The Kurdish holiday of Newroz is celebrated on the eve of the 20th of March, marking both the Kurdish New Year and the beginning of spring. Commemorated by various ethnic groups in countries throughout the Middle East and central Asia, the Kurds have been celebrating Newroz for over 2,700 years. Newroz, which etymologically means “new day”, symbolizes hope, unity and new beginnings. For the Kurds it has also come to symbolize freedom from oppression, since it celebrates the legendary fight of the Kurdish blacksmith Kawa over the tyrannical King Zuhak. According to the myth, the hero defeated the evil king on the eve of Newroz and lit a fire on a hilltop to spread the news of his victory.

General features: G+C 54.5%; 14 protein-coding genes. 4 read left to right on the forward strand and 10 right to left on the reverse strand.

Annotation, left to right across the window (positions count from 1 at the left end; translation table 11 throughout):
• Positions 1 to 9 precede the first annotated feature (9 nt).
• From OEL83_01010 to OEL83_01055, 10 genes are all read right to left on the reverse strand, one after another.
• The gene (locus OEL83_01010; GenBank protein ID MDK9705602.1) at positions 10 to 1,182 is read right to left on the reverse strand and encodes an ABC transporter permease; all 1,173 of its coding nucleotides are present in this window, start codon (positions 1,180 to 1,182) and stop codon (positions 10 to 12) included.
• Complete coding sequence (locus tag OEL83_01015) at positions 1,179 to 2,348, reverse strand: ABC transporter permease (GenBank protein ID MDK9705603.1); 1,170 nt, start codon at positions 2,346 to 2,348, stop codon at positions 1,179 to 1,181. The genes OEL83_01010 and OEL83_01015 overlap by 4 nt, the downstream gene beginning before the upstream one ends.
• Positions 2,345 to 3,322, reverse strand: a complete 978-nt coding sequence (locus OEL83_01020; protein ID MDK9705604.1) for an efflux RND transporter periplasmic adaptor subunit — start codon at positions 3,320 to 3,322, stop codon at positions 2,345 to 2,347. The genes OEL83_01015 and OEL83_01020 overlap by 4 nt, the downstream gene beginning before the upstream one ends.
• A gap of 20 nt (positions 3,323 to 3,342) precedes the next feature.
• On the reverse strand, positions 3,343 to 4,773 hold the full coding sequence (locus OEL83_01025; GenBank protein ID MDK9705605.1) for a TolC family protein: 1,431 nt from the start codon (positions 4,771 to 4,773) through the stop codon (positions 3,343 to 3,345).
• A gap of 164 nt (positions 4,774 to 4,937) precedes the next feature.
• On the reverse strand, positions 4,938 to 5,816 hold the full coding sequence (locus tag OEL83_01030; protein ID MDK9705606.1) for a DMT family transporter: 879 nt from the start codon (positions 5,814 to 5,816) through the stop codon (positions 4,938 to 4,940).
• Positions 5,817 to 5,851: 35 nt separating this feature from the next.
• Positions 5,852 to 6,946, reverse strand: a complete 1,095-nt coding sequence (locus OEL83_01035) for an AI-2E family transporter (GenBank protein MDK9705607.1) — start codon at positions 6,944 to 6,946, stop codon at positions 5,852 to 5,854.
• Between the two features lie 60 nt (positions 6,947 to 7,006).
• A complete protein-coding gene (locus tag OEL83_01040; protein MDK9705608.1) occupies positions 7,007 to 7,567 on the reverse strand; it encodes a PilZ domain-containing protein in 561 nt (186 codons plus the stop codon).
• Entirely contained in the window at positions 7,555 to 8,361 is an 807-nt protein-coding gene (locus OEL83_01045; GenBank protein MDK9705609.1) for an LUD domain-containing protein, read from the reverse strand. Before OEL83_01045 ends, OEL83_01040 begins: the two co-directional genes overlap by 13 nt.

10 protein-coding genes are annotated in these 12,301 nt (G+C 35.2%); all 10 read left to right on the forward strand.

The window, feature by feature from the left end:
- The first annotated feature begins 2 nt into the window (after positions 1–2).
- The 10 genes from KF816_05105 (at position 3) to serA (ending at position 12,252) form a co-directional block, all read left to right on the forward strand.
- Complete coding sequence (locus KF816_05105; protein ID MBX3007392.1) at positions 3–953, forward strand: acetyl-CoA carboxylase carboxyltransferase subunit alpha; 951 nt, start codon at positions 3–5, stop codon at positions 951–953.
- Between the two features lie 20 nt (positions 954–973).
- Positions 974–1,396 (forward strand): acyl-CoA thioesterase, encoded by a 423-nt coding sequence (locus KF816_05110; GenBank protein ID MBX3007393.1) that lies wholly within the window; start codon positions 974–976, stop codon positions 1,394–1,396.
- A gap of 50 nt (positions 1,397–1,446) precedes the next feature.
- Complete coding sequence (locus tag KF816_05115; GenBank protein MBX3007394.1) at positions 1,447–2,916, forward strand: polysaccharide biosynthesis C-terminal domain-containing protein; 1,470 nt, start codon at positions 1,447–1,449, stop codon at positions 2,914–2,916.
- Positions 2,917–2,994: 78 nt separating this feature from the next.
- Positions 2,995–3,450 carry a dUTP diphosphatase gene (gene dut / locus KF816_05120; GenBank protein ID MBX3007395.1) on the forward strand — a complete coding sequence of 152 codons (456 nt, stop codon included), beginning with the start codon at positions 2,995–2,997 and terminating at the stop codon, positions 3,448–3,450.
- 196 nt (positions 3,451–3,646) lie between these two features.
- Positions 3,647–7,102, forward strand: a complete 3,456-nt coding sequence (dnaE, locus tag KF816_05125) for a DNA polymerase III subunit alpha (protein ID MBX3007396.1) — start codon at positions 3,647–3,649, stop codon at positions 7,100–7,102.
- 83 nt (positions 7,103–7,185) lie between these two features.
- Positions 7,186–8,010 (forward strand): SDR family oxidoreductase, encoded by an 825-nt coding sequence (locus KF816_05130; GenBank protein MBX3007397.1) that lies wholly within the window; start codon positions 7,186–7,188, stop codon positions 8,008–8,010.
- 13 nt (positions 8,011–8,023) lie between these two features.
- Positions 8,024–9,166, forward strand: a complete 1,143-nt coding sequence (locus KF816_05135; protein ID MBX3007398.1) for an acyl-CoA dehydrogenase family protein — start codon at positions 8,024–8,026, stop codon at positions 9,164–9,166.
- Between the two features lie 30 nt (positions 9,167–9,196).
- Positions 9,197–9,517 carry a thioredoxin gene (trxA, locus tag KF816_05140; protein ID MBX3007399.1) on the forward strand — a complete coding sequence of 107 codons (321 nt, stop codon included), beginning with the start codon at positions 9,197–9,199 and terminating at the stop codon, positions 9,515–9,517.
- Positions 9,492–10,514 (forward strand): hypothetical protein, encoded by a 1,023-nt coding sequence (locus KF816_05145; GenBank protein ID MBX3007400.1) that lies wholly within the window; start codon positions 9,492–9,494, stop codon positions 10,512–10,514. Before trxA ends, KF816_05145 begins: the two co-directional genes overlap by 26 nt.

In the Kurdistan Region of Iraq, Newroz festivities usually stretch over three days, starting on the day of the spring equinox. Dressed in traditional clothing, old and young come together to sing, dance, and picnic for hours. As the sun is setting, bonfires and torches are lit in every town and village to mark the end of the winter season and the beginning of spring.